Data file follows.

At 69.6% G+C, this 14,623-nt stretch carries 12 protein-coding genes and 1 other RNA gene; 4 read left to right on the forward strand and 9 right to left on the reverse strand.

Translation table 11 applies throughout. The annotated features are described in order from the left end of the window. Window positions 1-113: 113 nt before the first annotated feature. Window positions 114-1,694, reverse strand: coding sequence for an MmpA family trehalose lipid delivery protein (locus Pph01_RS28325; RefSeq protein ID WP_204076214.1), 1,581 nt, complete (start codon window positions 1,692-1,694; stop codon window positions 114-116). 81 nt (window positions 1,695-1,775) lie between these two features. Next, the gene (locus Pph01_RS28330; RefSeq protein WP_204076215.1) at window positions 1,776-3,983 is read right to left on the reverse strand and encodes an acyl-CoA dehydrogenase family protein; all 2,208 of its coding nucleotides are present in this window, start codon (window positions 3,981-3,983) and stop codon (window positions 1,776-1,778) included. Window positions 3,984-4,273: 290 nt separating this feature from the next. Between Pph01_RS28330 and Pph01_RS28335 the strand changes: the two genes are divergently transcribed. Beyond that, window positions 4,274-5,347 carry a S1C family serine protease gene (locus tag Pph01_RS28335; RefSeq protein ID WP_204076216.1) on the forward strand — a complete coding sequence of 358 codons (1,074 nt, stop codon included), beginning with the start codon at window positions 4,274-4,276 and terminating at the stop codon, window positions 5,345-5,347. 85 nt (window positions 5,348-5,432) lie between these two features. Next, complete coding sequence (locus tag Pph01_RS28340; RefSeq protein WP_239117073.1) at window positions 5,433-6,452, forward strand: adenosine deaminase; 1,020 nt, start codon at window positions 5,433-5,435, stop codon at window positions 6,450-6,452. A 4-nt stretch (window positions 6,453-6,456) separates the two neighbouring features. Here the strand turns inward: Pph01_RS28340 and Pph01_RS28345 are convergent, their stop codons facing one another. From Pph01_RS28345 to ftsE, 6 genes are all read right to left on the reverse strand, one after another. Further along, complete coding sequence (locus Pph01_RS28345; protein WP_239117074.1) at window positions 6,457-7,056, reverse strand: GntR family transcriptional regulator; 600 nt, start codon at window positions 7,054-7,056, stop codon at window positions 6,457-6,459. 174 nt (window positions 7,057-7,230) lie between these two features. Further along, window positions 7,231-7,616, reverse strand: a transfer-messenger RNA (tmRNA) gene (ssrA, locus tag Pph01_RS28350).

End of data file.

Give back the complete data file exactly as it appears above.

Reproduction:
At 69.6% G+C, this 14,623-nt stretch carries 12 protein-coding genes and 1 other RNA gene; 4 read left to right on the forward strand and 9 right to left on the reverse strand.

Translation table 11 applies throughout. The annotated features are described in order from the left end of the window. Window positions 1-113: 113 nt before the first annotated feature. Window positions 114-1,694, reverse strand: coding sequence for an MmpA family trehalose lipid delivery protein (locus Pph01_RS28325; RefSeq protein ID WP_204076214.1), 1,581 nt, complete (start codon window positions 1,692-1,694; stop codon window positions 114-116). 81 nt (window positions 1,695-1,775) lie between these two features. Next, the gene (locus Pph01_RS28330; RefSeq protein WP_204076215.1) at window positions 1,776-3,983 is read right to left on the reverse strand and encodes an acyl-CoA dehydrogenase family protein; all 2,208 of its coding nucleotides are present in this window, start codon (window positions 3,981-3,983) and stop codon (window positions 1,776-1,778) included. Window positions 3,984-4,273: 290 nt separating this feature from the next. Between Pph01_RS28330 and Pph01_RS28335 the strand changes: the two genes are divergently transcribed. Beyond that, window positions 4,274-5,347 carry a S1C family serine protease gene (locus tag Pph01_RS28335; RefSeq protein ID WP_204076216.1) on the forward strand — a complete coding sequence of 358 codons (1,074 nt, stop codon included), beginning with the start codon at window positions 4,274-4,276 and terminating at the stop codon, window positions 5,345-5,347. 85 nt (window positions 5,348-5,432) lie between these two features. Next, complete coding sequence (locus tag Pph01_RS28340; RefSeq protein WP_239117073.1) at window positions 5,433-6,452, forward strand: adenosine deaminase; 1,020 nt, start codon at window positions 5,433-5,435, stop codon at window positions 6,450-6,452. A 4-nt stretch (window positions 6,453-6,456) separates the two neighbouring features. Here the strand turns inward: Pph01_RS28340 and Pph01_RS28345 are convergent, their stop codons facing one another. From Pph01_RS28345 to ftsE, 6 genes are all read right to left on the reverse strand, one after another. Further along, complete coding sequence (locus Pph01_RS28345; protein WP_239117074.1) at window positions 6,457-7,056, reverse strand: GntR family transcriptional regulator; 600 nt, start codon at window positions 7,054-7,056, stop codon at window positions 6,457-6,459. 174 nt (window positions 7,057-7,230) lie between these two features. Further along, window positions 7,231-7,616, reverse strand: a transfer-messenger RNA (tmRNA) gene (ssrA, locus tag Pph01_RS28350).